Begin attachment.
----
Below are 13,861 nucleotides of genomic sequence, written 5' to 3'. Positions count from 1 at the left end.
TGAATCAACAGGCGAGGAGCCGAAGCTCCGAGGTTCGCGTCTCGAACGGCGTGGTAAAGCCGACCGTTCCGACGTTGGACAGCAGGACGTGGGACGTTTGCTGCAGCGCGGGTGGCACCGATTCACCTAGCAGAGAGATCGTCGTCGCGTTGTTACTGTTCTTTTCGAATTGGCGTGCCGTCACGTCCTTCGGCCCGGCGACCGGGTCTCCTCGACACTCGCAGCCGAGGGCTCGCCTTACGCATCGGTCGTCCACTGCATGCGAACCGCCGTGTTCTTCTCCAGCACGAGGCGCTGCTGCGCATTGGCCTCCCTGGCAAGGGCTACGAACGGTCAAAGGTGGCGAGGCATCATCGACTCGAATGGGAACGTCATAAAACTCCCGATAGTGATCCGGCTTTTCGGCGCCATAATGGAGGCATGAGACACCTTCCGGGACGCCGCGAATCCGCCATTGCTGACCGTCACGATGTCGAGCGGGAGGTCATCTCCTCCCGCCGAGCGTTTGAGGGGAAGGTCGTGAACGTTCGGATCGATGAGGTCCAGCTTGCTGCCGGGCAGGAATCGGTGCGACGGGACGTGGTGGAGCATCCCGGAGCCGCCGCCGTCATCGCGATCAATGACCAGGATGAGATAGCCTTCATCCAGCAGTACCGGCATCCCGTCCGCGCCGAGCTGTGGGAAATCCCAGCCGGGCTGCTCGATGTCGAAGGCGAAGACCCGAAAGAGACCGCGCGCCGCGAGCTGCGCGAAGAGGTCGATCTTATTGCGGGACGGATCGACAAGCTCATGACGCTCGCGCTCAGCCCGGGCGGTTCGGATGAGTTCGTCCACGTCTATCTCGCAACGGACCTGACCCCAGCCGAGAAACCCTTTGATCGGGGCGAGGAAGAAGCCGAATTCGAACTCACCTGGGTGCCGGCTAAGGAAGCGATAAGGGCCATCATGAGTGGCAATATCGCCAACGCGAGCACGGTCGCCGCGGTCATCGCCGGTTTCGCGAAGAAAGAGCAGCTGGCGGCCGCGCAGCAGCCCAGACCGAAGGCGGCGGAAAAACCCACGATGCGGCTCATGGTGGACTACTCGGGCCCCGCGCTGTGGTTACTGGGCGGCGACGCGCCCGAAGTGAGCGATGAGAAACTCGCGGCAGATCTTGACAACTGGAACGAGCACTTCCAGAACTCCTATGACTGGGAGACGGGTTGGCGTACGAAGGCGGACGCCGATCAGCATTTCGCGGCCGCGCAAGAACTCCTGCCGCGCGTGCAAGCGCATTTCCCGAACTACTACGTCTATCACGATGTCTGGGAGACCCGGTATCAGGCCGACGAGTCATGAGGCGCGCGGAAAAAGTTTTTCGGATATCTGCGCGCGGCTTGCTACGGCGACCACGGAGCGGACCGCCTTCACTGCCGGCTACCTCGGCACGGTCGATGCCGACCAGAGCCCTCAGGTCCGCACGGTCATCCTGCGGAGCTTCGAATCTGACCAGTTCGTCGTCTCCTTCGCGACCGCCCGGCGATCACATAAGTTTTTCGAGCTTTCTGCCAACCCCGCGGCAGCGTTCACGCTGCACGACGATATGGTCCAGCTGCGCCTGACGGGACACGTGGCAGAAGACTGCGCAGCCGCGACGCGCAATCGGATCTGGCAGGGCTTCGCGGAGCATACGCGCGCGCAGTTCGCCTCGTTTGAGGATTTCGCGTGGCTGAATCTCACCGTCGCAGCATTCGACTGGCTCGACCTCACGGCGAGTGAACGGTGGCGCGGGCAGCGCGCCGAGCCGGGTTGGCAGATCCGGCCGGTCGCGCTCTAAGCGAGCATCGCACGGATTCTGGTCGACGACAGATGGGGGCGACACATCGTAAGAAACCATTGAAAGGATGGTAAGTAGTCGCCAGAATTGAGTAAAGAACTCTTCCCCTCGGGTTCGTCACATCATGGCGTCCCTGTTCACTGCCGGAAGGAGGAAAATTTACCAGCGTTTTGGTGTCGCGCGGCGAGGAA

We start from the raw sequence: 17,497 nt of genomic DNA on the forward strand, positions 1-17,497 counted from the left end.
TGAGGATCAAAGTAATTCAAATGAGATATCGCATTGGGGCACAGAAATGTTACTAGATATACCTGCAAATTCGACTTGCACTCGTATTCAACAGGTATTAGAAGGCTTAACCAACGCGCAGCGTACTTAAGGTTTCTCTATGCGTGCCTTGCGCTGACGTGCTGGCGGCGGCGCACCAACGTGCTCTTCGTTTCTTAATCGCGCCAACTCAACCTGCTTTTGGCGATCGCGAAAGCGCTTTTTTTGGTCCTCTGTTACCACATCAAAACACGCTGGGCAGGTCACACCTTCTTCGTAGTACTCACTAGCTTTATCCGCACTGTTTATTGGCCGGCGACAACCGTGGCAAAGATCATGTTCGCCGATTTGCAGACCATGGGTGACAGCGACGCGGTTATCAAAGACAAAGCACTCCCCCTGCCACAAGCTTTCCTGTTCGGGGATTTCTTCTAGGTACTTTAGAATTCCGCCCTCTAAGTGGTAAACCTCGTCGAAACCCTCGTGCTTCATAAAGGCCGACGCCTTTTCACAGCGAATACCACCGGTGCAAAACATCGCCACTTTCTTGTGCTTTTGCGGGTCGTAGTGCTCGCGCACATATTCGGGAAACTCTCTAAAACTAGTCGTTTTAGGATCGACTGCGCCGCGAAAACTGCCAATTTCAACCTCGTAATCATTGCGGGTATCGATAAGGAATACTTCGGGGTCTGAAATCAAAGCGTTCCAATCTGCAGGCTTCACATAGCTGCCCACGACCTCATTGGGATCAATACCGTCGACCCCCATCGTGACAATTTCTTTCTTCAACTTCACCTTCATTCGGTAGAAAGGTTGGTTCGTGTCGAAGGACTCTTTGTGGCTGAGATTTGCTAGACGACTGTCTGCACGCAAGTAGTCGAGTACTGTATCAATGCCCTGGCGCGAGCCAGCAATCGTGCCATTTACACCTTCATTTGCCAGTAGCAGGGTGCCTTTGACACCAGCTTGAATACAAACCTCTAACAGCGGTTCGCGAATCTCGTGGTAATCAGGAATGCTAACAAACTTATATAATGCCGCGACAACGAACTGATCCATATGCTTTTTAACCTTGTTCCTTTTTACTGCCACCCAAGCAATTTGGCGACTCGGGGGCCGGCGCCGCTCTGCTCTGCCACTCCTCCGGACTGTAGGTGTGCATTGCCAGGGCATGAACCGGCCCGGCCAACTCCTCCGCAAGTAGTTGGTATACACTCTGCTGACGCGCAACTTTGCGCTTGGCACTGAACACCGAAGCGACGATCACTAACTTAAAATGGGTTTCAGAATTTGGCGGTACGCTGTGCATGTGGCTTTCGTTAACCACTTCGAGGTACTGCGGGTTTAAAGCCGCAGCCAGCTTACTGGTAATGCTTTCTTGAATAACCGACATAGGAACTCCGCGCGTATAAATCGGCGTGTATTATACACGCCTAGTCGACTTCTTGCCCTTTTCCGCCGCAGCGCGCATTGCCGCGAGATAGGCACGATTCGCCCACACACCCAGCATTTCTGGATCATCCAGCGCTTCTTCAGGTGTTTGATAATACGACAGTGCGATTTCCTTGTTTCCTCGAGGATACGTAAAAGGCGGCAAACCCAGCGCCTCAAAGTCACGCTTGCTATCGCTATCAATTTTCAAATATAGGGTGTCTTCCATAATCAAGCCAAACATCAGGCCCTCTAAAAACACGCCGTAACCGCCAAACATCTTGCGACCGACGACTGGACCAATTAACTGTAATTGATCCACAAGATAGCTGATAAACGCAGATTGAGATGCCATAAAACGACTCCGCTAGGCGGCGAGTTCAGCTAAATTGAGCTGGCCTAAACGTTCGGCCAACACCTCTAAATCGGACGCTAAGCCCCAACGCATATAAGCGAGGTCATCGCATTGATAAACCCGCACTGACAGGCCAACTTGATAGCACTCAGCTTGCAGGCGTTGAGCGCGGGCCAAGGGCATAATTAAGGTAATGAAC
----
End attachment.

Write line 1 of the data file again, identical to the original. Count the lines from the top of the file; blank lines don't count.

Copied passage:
Below are 13,861 nucleotides of genomic sequence, written 5' to 3'. Positions count from 1 at the left end.